In spite of all drawbacks, the Refuge answered the purpose for which it was established even beyond the hopes of its most sanguine supporters. It not only afforded a home to poor girls from the London streets, but was largely used by persons from all parts of the country who, having to send girls to “Homes" in or near London, but which they could not enter for a day or two, obtained accommodation for them at the Refuge, until they could be passed on to their destination.

Thus the Institution became not only a metropolitan one, but almost national in its character. At the end of the year, only eight months from the opening, more than fifty young women had been admitted to partake of the benefits which it afforded, the majority of whom had been sent to “ Homes," and were going on well ; even some of whom little hope had been entertained at first. The managers have been permitted to see in

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many cases the fulfilment of that passage of Holy Writ,“ Cast thy bread upon the waters, for thou shalt find it after many days.”

One case in particular deserves special notice. It was the first received into the Refuge, and as unpromising a one as it was possible to conceive. After causing a good deal of trouble and anxiety, the girl was sent to a hospital, and afterwards to the Diocesan Penitentiary, Highgate. After remaining her time there, she was sent to service; and now, having been three years in her place, is one of the most respectable and respected of servants. Three or four times in the year she calls to see the matron, always receiving a hearty welcome, and an invitation to come again as soon as she can. She has not a relation in the world, and but few could recognise in the now well-dressed, respectable domestic, the poor destitute outcast, who was received into the Refuge about five years ago.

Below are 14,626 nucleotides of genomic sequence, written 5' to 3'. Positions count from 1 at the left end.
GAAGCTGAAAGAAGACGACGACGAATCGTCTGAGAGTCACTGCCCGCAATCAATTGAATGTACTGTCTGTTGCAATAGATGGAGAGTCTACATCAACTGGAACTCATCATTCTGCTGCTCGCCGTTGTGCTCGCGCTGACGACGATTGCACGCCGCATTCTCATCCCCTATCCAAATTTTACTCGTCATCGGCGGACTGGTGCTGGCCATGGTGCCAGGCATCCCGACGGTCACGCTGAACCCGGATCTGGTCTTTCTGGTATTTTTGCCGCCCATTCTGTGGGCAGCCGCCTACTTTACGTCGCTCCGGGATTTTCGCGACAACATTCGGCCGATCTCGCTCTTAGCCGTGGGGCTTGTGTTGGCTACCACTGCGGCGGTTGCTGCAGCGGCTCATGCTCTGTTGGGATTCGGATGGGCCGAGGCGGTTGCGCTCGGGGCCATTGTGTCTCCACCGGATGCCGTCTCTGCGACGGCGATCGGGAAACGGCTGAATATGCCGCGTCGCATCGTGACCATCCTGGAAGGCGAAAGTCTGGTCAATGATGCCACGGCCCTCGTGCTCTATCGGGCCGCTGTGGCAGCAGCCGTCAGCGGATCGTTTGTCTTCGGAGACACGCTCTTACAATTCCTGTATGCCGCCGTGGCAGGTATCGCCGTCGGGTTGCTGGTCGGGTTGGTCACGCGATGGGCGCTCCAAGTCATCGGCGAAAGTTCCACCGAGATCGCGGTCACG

Three other former inmates have been married during the past twelve month-one at St. James's Church-an orphan, rescued while almost in a dying state, and who it is feared has within her the seeds of consumption, which must bring her to an early grave. Space will not allow of further details; suffice it to say, that the work progressed until at last it was thought desirable---on the ground of convenience and health to remove to more airy and commodious premises, as soon as such could be found. To find them was a work of time, but in the beginning of the present year the premises now occupied offered, and were taken immediately. Twice the number of beds can be made up here, if the funds will permit. Many comforts and conveniences are still needed, but of course their supply, like other things, depends on the financial support which the public are inclined to extend to the institution. Altogether, the house is far better adapted for the purposes of the Refuge than the former one, and in a sanitary point of view is all that could be desired.

In the appeal made by the Rev. J. E. Kempe, Rector of St. James's, in the columns of the Times, on December 6, it is stated, that during the two years which have passed since the last appeal was made, 207 poor girls have been received into the Refuge, the greater part of whom have been passed on to Penitentiaries, while seventeen have been restored to their friends, and six have been sent to service. One of these last is now filling a really good and permanent situation.

On the whole, taking a review of the work for the last five years and upwards, there is every reason to "thank God and take courage." It cannot be that the Christian public will allow a work so fruitful in good results to languish and ultimately die out for want of funds.

E D. The Rev. J. E. Kempe, St. James's Rectory, Piccadilly, will thankfully receive subscriptions; as will also the Editor of this Magazine, at the Office, Princes Street, Hanover Square, W.